Tuesday, 30 March 2010

CSR regulation vs. CSR definition

Nowadays there is a controversial debate on whether to regulate or not the activity of CSR.

The definition of CSR given by the European Commission mentions that CSR is 'A concept whereby companies integrate social and environmental concerns in their business operations and in their interaction with their stakeholders on a voluntary basis.'

The key word in this definition is 'voluntary'. Therefore, companies are not obliged to conduct CSR activities, but they still do it. The reason for why they are investing in such activity, though, is another discussion. Some may say that companies use CSR just to for their own reputation. It is true, but today CSR has developed in such way that it is a matter of competitiveness. Therefore, it has become more than an option, but rather a necessity. Still, not compulsory. And after all, it is a win-win situation. Companies win good reputation, and society is doing better.

But I believe it makes no sense to regulate this activity. Isn't that enough that the evil masterminds of capitalism are paying taxes to the government? And maybe they're not that evil since they voluntarily invest in society's well-being. I don't argue that they are the guardian angels, but rather pragmatic.

I think the core of this controversial discussion is to maintain the boundary between CSR and law abiding activity, which is very blurry nowadays. For example, there are laws that limit carbon dioxide emissions, but still companies describe their attempt to reduce their emissions as CSR activity. Maybe this matter should be looked at from a macro-economic perspective. History has demonstrated that after a period of highly deregulated systems which approached perfect capitalism, crises appeared which were followed by the keynesian concept of welfare state. Therefore, CSR was easier to detect in a highly deregulated environment, but today, in the context of globalization and, recently, economic crisis, laws came out that overlap the activity of CSR.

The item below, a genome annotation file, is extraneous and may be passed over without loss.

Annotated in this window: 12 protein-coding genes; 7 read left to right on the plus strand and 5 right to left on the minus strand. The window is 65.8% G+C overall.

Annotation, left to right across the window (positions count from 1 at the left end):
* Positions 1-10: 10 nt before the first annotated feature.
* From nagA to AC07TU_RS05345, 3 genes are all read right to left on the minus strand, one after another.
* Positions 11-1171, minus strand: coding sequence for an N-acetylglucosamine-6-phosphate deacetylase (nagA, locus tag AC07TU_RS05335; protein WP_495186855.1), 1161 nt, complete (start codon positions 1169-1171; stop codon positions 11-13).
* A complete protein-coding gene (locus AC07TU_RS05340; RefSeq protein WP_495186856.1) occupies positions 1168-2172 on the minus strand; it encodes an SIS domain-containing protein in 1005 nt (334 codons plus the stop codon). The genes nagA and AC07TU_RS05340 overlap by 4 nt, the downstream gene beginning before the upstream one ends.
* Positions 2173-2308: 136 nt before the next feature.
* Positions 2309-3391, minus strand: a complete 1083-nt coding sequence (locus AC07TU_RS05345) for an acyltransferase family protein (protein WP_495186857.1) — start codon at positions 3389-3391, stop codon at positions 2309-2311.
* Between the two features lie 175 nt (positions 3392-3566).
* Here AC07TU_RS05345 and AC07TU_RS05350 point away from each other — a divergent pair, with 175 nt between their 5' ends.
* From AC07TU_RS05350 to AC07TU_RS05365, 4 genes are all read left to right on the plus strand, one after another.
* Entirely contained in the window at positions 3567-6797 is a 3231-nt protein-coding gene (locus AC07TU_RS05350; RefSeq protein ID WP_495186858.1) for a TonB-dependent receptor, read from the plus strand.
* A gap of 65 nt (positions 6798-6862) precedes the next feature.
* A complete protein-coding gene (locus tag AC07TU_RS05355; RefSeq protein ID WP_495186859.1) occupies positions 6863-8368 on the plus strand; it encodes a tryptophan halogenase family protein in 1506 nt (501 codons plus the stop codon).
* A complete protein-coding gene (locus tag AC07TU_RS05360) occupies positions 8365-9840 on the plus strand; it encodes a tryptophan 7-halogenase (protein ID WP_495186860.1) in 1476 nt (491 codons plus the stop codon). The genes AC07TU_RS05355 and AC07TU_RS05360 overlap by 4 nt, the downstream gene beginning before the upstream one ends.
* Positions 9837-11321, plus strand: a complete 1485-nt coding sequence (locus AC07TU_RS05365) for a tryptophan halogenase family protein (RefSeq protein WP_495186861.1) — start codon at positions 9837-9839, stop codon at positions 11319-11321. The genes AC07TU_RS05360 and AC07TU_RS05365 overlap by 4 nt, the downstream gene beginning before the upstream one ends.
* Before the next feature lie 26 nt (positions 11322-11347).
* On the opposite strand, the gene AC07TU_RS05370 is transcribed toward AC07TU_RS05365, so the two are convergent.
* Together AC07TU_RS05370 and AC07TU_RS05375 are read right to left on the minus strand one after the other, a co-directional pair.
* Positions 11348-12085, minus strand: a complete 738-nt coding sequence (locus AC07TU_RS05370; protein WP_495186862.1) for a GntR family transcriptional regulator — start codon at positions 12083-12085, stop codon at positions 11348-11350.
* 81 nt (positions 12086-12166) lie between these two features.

In this case, should the definition be changed?

Urban readings – a needed Romanian campaign

Before coming to the small town of Stirling, I spent all my life in Bucharest, a big, crowded, noisy city. And travelling with the public transport to the place of interest was a real exercise of patience, as I used to lose two hours a day for this 'productive' activity. And because it was no use in 'admiring' the grey walls which I already knew, I used to listen to my music and stare into vacancy or read a book.

Which is why I really appreciated the campaign Urban Lectures developed in Bucharest by a romanian association involved in social projects, Civika.ro. The idea of the campaign is to encourage people to read while commuting, by choosing a day in each month, in which volunteers would read in the subway and offer free books to the travelers.

But this campaign is more than just a nice, original idea. It is actually well-grounded in the romanian context. A recent survey developed by GfK Romania, which revealed the reading habits of romanians, shows some alarming results. Romanians read only three times a month, and a third from the respondents never read. Also, only one from three persons bought books in 2009.

This is why I think this campaign is a good idea, because it managed to communicate that we actually have free time to read, the free time that everyone is complaining about.

Other campaigns on the same theme were Adevarul Library or Library for all, developed by two of the major newspapers in Romania, which sell once a week a book together with the newspaper.


To all the readers:

On this blog you will find posts containing subjects related to Public Relations theory and practice. Hopefully, it will be of some interest to you. Keep in mind, though, that this blog contains PERSONAL OPINIONS.

Comments related to the posts are very welcome, as I believe critique is constructive.